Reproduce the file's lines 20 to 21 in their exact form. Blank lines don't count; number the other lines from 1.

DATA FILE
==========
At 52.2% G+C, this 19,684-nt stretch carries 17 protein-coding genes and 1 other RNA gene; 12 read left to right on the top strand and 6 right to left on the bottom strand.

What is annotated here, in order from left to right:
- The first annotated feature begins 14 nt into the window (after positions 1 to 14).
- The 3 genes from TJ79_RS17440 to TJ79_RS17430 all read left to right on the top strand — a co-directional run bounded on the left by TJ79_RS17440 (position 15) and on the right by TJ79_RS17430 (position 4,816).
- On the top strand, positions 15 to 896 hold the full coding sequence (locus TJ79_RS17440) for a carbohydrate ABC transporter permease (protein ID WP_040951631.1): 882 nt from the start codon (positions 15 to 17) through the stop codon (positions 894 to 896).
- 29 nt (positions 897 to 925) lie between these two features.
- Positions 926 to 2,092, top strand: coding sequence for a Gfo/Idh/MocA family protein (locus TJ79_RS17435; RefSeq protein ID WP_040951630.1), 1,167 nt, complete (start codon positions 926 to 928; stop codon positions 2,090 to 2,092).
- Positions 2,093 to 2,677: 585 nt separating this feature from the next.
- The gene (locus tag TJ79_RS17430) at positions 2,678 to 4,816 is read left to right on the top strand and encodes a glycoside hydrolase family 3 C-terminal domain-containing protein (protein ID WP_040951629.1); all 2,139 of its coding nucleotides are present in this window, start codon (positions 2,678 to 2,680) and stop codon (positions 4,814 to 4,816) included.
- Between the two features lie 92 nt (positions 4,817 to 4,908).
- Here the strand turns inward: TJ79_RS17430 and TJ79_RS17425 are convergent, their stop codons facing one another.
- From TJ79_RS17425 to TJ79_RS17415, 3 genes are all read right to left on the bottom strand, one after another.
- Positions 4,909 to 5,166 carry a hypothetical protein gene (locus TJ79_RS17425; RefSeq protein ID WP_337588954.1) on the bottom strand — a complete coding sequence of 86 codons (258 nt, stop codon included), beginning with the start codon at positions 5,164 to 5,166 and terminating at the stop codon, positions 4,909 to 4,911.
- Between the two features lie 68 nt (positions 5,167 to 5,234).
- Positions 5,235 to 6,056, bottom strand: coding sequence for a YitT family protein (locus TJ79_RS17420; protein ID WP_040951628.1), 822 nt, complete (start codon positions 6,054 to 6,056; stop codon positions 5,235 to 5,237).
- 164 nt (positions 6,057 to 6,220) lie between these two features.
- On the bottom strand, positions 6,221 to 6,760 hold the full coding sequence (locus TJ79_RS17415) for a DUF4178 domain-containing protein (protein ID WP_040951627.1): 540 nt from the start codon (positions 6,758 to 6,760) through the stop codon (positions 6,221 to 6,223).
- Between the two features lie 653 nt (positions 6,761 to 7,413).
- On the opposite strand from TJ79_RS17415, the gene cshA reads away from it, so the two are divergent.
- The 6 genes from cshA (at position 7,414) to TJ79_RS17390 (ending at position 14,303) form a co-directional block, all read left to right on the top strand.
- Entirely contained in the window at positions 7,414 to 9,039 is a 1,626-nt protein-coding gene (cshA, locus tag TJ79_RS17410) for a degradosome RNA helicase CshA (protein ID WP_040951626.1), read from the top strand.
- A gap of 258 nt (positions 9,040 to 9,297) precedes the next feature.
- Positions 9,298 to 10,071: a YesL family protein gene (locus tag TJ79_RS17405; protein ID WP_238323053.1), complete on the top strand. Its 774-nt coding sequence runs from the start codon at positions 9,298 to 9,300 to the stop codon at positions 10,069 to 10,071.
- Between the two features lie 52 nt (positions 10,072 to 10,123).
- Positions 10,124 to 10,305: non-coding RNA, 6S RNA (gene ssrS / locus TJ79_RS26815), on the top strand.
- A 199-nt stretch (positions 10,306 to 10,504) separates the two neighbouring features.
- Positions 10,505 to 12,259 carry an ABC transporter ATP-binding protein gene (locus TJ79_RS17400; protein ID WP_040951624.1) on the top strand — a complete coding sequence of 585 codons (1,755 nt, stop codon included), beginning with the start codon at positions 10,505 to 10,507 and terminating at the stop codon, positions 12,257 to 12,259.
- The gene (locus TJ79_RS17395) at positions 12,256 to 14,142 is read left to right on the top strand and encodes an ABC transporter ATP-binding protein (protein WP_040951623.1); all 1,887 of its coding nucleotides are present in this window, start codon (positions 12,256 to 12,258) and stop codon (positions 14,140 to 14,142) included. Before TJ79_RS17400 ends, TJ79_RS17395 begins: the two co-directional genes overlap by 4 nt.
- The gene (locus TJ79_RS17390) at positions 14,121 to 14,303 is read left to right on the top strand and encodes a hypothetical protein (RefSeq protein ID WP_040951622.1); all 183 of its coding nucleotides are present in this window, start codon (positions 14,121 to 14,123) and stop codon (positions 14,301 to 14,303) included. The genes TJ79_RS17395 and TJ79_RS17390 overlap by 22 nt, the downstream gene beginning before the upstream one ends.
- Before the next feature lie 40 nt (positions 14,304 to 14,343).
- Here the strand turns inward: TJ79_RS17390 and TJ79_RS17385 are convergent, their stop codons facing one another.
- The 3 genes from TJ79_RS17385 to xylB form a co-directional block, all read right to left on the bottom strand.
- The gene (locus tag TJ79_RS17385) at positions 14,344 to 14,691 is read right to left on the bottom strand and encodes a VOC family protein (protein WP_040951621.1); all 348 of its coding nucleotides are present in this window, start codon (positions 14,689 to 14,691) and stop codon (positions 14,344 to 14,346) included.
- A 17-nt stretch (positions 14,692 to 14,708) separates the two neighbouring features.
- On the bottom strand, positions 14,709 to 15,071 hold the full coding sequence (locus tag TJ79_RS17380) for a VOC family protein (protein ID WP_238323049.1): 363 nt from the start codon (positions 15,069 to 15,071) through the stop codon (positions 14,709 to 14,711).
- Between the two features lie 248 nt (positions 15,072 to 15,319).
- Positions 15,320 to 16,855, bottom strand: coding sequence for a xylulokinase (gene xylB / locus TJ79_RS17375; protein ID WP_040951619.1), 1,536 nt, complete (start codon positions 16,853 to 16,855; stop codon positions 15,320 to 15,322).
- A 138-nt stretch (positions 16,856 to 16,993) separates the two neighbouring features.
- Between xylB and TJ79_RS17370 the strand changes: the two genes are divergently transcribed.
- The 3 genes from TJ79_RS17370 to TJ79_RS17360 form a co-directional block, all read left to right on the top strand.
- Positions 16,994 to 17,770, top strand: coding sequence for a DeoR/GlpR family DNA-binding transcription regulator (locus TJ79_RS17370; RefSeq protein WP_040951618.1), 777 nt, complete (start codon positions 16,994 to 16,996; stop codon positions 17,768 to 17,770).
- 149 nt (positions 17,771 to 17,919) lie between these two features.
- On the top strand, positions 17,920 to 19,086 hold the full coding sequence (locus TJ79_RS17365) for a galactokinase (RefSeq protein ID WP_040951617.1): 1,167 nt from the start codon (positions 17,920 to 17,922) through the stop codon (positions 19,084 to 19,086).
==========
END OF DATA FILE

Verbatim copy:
- The 6 genes from cshA (at position 7,414) to TJ79_RS17390 (ending at position 14,303) form a co-directional block, all read left to right on the top strand.
- Entirely contained in the window at positions 7,414 to 9,039 is a 1,626-nt protein-coding gene (cshA, locus tag TJ79_RS17410) for a degradosome RNA helicase CshA (protein ID WP_040951626.1), read from the top strand.